Finally, these reforms will enable greater use of assessments of comparable overseas regulators when the TGA makes its own assessments of medical devices. Medical devices were not included in the first tranche of legislation. For the inclusion of a kind of medical device in the register, applicants will be required to certify that an appropriate conformity assessment procedure, or an equivalent procedure carried out by a comparable overseas regulator, has been carried out in relation to medical devices of that kind. I understand that the overseas regulators would be specified in a notifiable instrument. The use of overseas reports in evaluating medicines is already allowed by the act. If we trust the use of overseas agencies in our assessment process for medicines, it seems reasonable that the same should apply for medical devices.

Notwithstanding the changes, there have been several issues with medical devices in recent years, as there have been with medicines. In speaking on the Therapeutic Goods Amendment (2016 Measures No. 1) Bill 2016, I highlighted some high-profile cases where medical devices had failed in some way. Those cases included hip and breast implants. In many cases those failures had disastrous consequences for patients. Furthermore, the Senate Community Affairs References Committee is currently inquiring into transvaginal mesh implants and related matters. I understand that many women who have received the mesh implants have experienced severe and life-changing pain and complications. I have no doubt that the TGA will closely follow the progress of the Senate inquiry, which is due to report on 30 November, and I will also have a close look at that report when it is presented.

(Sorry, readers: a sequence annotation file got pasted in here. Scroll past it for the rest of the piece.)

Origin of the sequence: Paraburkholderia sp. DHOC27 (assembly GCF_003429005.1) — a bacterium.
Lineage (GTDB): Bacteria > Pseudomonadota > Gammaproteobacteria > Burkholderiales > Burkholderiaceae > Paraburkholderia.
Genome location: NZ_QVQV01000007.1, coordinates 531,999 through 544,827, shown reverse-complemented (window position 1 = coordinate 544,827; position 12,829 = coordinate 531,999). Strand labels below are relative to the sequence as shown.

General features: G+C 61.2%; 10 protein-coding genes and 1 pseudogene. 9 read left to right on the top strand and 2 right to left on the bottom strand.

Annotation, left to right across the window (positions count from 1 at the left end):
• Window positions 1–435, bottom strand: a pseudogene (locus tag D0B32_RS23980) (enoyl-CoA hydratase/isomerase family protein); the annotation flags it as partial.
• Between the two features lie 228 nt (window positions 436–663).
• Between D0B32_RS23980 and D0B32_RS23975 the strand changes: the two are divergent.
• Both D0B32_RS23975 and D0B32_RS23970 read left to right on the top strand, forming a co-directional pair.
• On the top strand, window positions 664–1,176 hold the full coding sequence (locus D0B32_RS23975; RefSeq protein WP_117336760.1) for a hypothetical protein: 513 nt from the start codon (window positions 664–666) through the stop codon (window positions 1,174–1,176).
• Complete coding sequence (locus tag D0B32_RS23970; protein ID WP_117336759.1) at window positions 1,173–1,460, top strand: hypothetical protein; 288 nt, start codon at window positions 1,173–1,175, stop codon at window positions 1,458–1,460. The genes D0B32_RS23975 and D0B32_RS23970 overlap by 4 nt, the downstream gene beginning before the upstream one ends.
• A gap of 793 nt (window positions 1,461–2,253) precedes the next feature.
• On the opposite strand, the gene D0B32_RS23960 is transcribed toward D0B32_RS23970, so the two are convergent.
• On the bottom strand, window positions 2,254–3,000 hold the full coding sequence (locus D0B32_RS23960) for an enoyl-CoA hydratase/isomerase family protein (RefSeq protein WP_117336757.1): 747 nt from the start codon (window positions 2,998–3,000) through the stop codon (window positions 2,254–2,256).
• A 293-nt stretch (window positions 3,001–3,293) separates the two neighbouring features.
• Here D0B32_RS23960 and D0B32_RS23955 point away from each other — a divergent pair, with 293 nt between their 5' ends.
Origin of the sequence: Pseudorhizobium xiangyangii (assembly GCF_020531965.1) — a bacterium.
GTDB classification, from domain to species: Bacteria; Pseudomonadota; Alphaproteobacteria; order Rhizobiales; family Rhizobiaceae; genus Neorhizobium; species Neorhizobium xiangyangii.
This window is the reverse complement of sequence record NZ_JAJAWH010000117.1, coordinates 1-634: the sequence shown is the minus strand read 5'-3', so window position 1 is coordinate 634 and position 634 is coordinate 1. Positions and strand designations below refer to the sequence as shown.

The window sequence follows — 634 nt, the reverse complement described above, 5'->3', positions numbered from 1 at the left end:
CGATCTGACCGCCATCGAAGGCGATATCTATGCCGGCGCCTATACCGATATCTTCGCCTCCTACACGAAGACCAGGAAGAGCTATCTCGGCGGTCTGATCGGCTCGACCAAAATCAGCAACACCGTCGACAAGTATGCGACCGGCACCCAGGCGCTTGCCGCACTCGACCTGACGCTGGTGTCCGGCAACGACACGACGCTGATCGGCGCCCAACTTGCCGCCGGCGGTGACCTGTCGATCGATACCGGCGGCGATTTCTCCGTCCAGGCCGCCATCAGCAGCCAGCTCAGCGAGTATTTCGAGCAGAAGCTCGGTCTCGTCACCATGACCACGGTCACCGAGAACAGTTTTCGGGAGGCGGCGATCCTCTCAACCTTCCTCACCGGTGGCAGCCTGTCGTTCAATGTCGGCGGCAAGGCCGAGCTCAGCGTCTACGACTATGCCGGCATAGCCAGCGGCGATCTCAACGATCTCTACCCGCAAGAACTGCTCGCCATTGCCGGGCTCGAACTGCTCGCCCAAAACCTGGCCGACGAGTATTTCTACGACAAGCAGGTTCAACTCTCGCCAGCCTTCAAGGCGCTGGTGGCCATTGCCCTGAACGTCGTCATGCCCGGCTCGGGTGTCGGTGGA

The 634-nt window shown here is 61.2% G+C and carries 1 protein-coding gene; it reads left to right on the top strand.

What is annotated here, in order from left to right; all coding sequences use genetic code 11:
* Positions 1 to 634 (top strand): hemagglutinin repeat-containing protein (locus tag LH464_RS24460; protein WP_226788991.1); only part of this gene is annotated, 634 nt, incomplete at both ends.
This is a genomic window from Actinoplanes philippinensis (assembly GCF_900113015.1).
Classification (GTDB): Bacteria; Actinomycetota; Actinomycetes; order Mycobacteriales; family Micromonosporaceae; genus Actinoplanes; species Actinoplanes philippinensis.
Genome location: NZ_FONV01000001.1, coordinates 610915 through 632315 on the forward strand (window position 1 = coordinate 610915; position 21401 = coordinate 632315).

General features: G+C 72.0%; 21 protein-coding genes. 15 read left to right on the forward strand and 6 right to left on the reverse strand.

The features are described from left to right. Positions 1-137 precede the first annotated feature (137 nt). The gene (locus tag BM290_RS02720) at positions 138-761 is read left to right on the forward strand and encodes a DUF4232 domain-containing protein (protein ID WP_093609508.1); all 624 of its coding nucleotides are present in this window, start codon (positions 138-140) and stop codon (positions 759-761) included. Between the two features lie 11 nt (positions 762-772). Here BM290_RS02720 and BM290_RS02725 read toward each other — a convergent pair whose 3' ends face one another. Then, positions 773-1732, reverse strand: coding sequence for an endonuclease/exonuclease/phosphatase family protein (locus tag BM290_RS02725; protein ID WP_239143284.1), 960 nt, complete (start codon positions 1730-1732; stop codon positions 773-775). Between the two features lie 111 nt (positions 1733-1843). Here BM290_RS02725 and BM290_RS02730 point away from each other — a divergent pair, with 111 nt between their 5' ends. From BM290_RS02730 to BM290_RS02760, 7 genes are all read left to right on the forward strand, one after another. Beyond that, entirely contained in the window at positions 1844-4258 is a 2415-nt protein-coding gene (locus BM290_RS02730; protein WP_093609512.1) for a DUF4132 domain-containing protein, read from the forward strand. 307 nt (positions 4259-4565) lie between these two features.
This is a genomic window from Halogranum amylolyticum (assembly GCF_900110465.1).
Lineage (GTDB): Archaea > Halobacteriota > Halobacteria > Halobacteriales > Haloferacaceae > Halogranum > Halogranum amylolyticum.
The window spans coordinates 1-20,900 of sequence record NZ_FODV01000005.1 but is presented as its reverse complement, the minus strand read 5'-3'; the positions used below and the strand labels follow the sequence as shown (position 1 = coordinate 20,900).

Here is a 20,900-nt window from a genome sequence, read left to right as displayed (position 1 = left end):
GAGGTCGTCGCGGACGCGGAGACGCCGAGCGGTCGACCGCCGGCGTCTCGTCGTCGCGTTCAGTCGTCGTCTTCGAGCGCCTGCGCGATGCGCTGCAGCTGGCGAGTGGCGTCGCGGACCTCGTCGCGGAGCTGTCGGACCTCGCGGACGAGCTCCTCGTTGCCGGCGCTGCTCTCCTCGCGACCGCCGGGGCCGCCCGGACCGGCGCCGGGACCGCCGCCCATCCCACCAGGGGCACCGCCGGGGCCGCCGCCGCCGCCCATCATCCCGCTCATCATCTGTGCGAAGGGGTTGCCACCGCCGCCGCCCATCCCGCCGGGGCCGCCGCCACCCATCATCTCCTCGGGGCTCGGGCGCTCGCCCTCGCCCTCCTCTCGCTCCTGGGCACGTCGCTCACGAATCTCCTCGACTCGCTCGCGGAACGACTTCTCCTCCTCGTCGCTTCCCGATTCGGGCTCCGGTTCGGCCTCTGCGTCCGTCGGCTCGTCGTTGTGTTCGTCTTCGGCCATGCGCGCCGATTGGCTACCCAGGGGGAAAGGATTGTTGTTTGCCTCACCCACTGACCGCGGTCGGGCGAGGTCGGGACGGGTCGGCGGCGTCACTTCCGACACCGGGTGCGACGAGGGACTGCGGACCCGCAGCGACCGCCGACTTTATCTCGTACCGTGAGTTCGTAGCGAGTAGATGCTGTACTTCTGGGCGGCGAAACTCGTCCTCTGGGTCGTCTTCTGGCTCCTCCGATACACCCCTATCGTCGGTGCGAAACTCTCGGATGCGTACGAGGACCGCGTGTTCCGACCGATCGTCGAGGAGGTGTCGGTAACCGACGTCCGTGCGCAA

Labor appreciates the complexity and difficulty in the regulation of therapeutic goods, but there is a need to balance the desire to ensure patients have timely access to new treatments with ensuring safety. This is more difficult when it comes to medical device regulation, which has a shorter history than regulation of medicines. Again, I have met with both patients and manufacturers of both medical devices and medicines who would like to see products on the market sooner rather than later. If you're a patient who is in a very serious medical state, any hope that is brought by a new device or a new medicine is something that you would want to see the government allow you access to. Indeed, I understand that sometimes people travel overseas to get such devices or such medicines because in overseas countries they have been approved. Therefore, if we can in any way safely fast-track access to those products, we should do so.